A new Tesco store will open end of May at the ‘Holy Corner’ near Napier University’s Merchiston Campus.
The area is currently dominated by local, small, independent, high-profile shops, but worries of their sustainable future have been expressed at the newly launched Bruntsfield Consumers’ Forum.
Tesco in particular, but also other major supermarkets, have been blamed for the phenomen of Clone Towns and Ghost Towns, where few independent shops and services are left after superstores were opened.
Last week Tesco announced a 30% share of the UK supermarket sales and a £2.3 billion profit.
The new Tesco Metro in Bruntsfield will cover a floor area of 13,500sq ft.
Karen Mackay, owner of Nippers the children’s clothing company in Bruntsfield, is not yet worried about the future of her own shop:
â€œI don’t think business will cross over from the specialised shops. It is gonna be a Tesco Express, so they sell food and newspapers. The newsagents have reasons to be particularly worried.
I think Napier students are gonna use the new Tesco more than anybody.
Karen started her own company in 1987, designs and even produces her own children clothes down in the Borders.
Nick Gellagly, Tesco manager for Scotland, says:
The advantages for students are, that we offer a great range of convenience foods at great prices. Students are able to shop for less and we employ a lot of students.
Although the new Tesco Metro aims to attract passing trade consisting mainly of Napier University’s students and staff, locals might also switch from shopping in the small shops.
Philippa, a mature Napier student living in Bruntsfield, is also aware of the changes to the community which Tesco’s presence might initiate.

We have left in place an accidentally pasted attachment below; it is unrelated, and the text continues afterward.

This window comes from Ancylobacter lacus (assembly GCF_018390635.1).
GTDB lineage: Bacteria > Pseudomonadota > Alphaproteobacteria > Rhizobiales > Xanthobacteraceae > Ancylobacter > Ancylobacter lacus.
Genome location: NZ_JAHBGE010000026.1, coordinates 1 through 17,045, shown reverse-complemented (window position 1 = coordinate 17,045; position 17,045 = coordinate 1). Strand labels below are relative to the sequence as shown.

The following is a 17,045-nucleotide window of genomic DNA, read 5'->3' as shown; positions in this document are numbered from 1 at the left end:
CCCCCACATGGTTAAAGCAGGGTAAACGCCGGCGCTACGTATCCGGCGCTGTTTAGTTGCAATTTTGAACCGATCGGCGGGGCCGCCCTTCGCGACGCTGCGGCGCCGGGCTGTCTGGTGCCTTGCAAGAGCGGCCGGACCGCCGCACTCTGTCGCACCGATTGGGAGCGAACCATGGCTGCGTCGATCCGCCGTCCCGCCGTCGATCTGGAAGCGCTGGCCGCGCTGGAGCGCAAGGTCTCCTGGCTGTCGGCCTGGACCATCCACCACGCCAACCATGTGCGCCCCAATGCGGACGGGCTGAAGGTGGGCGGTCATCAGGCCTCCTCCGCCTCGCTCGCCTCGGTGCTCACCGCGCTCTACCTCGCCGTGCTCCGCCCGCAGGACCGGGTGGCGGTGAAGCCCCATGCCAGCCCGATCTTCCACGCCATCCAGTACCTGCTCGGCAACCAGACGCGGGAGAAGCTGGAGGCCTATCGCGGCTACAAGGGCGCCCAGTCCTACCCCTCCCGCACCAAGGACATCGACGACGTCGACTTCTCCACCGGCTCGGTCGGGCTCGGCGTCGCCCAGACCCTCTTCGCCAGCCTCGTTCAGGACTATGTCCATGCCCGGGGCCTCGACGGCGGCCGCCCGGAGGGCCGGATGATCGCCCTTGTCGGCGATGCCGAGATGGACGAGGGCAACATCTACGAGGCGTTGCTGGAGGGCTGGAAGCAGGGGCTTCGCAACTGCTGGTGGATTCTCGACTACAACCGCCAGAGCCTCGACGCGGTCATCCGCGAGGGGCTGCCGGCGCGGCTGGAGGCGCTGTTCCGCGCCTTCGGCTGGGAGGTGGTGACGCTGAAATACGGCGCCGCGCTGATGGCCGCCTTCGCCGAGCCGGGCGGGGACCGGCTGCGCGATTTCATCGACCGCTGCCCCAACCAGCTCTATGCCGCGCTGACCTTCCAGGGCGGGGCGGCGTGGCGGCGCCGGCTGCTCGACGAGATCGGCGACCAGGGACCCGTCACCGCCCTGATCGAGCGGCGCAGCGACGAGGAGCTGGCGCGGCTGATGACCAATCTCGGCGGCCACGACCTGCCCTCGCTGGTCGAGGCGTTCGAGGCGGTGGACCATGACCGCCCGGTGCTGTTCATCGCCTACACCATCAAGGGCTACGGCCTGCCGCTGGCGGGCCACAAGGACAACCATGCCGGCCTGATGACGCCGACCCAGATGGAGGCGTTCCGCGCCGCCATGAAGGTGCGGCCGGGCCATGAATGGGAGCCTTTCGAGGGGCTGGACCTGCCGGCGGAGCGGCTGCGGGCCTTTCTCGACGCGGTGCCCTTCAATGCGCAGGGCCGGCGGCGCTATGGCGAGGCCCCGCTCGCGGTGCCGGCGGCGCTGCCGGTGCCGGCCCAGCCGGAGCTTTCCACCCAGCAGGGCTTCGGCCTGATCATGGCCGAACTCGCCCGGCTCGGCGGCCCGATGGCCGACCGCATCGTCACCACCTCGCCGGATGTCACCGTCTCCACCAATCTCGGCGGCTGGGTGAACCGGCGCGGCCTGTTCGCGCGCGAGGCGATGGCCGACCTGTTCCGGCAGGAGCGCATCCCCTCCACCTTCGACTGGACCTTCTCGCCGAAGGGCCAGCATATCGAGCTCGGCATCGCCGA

I think it is a real shame. The nice thing about Bruntsfield are the local, individual shops like the butcher or the fishmonger. That’s what makes it a really nice place with a village-type of feel.
This could be the start of making the area more mainstream, commercial with more franchises moving in.
The first meeting of the Bruntsfield Consumers’ Forum overlapped with the Napier student senate on Tuesday, 2nd of May. It included a presentation of Joanna Blythman, author of â€œShopped- The Shocking Power of British Supermarkets, a book which received excellent reviews by critics and readers.
The Forum is aligned with Tescopoly, an alliance against Tesco, which was founded last summer, and its website was launched in February.
The aims of Tescopoly are to publicise local, country-wide and international campaigns against Tesco’s market dominance and to criticise any unethical policies of the supermarket giant.
Just because we have been criticised, doesn’t mean that the criticisms are true. states Nick Gellagly from Tesco.
I think it is easy to think that supermarkets are apart, but we are a part of the High Street and can benefit the High Street. He points to Tesco’s own research, which found out that the majority of supermarket shoppers would visit other shops at the same time.
It would be up to customers where they shop.
Asked about the expansion policy of Tesco, he says:
“The planning policy of most councils now is that supermarkets are encouraged to be in town rather than out of town.
Members of the Tescopoly Network include Friends of the Earth, the GMB: Britain’s General Union, Banana Link, nef (the new economics foundation), Women Working Worldwide, the National Group on Homeworking, War on Want and the Small and Family Farms Alliance.
Since end of April, the Britain’s Office on Fair Trading has been considering a full inquiry into the behaviour of supermarket giants towards small, local, independent businesses.
Comment by Tom on 2006-07-18 05:51:25 +0100
“This could be the start of making the area more mainstream, commercial with more franchises moving in.”
Eek. Bruntsfield lost that status the day the Palm Centre closed, was cruelly gutted and reopened as… Subway.
The loss of Chicken Mango Monster Rolls is a tragedy from which I fear mankind may never recover.
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